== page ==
Then and Now: A Short History... A Closer Look ... at the Importance of Keeping our Library Downtown

Historically, in small or large communities, the main public library building is located in the major downtown of the community. Since 1906, this fact has also been true for the Marengo community.

Back then, fostered and encouraged by the Marengo Woman’s Club, the public library was officially established by city ordinance in 1907 following a bequest in 1906 of approximately 1,000 books from the private library of Mrs. M. J. Harrington. This was followed in 1912 by a gift of $4,000 from the A. A. Ryder estate. Then in 1925, coordinated through Dr. Alice Mijanovich’s paternal grandmother, Mrs. H. G. Otis, Robert Strahorn gifted the City of Marengo with the Strahorn Memorial Library building. The building was located at 118 E. Washington Street, in memory of Robert Strahom’s wife, Marengo childhood native, Carrie Adell Green Strahorn. The Strahorn Memorial Library was built by Marengo’s own renown builder, Andrew Lindquist, for a cost of $32,000. Completely furnished for another approximate $3,000, it became the pride of Marengo, not only as a memorial to “Dell” Green Strahorn, but to the proud traditions of Marengo’s citizens, their vibrant investment in their downtown, their role in McHenry County and state government. This downtown Memorial Library served the needs of the community for over 60 years. Today, this magnificent building at 118 E. Washington Street, is owned by the Northern Illinois Railroad Museum and used as their library.

Now, there is an effort by the elected library board (with the exception of two members, Julie LaGue and Peggy Stromberg), to relocate our library to the far eastern edge of Marengo, to a truly insignificant industrial building. Reasons given at a January 17 public hearing were a need for additional space and a location closer to Union taxpayers. As a result, all residents of Marengo and Union will now have to drive to their library. Gone is the safety factor of sidewalks, street lighting, access from residential streets, a traffic signal, pedestrian crosswalk signs, and walking access to local businesses. While our schools all have excellent libraries, our “public library,” a major downtown source of enjoyment for young and old alike, taxpayer and renter, will be gone.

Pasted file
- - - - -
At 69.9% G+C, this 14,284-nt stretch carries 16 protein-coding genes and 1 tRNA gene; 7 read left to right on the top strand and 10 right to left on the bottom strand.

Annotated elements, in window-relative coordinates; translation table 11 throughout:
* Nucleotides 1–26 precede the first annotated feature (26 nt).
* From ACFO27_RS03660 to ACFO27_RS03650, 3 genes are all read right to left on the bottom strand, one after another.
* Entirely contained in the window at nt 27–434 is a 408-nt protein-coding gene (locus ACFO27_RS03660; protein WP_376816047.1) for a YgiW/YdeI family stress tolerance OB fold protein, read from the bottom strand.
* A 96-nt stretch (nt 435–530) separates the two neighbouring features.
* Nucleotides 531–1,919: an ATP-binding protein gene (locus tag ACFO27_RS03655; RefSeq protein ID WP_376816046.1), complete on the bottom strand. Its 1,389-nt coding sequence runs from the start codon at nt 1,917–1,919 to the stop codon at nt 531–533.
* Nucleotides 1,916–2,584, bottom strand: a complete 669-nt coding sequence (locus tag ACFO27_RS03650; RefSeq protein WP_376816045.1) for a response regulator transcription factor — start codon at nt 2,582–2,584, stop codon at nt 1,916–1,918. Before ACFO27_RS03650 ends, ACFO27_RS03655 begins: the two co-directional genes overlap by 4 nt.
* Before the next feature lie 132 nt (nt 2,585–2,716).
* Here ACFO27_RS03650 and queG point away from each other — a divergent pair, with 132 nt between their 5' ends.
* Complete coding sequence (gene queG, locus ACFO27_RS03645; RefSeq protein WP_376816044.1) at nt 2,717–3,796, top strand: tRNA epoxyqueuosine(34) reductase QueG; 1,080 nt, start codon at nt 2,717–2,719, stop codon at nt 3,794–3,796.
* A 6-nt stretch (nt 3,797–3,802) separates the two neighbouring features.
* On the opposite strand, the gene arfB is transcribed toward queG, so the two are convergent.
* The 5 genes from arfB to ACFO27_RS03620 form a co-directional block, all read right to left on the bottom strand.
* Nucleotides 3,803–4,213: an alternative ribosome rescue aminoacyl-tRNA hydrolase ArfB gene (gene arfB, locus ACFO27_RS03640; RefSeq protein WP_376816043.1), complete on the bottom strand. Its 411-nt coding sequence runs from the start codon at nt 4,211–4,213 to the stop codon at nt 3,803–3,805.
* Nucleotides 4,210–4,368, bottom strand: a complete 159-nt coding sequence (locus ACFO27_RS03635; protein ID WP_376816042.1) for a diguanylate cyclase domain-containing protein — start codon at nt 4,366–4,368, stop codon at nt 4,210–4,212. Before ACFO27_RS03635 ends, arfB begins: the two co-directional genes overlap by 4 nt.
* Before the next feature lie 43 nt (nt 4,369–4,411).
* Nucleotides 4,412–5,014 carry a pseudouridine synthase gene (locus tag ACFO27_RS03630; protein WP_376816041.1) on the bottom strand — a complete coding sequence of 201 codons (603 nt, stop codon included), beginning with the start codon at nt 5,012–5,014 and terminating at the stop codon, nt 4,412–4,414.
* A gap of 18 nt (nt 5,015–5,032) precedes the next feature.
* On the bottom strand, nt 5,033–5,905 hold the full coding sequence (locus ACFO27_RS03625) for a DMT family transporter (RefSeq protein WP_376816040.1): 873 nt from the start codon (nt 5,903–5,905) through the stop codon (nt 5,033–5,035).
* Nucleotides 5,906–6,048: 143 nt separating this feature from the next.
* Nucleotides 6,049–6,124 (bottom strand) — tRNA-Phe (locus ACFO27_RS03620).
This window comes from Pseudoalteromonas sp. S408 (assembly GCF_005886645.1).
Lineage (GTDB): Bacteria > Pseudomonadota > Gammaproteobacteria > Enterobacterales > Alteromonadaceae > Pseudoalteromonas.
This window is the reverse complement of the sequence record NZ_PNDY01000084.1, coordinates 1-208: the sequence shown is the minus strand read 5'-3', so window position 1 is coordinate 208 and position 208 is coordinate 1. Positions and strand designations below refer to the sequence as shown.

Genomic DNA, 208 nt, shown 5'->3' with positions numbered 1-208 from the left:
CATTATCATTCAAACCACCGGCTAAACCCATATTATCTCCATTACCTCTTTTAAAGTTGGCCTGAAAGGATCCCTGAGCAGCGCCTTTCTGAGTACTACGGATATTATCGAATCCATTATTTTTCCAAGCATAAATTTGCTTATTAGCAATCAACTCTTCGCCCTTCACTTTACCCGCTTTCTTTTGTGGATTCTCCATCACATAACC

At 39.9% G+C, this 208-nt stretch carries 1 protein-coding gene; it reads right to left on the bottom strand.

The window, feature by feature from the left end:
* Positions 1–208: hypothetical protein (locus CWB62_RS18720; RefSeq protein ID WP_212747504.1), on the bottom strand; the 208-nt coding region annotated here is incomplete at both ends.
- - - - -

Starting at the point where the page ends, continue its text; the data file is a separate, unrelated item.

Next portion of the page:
Our elected and appointed officials involved in facilitating this library relocation effort, have requirements they must follow, including the “finding of fact” associated with the necessary zoning reclassification request of the library board for the East Grant building, (including, especially, that the location in question must not negatively affect the “safety, welfare or health” of the community). The fact is that there is no easy, safe, or economical manner to access this relocation site for those benefitting most from the services of our public library. Further, this relocation does not follow the Comprehensive Land Use Plan which was created just six years ago with direct input from the city council, the planning & zoning commission and the library district.

In a three-week’s period prior to January 17, over 700 residents signed petitions against this relocation of our public library from downtown Marengo. This relocation proposal should have gone to a community advisory committee at the very least; or at the most, an advisory referendum in the April elections. Why was the library board not willing to actively pursue public input prior to entering into a $1,250,000 contract to purchase a truly, industrial building, far removed from the population center of our community?

(The above article is a submitted article and does not reflect the opinion of The Marengo-Union Times).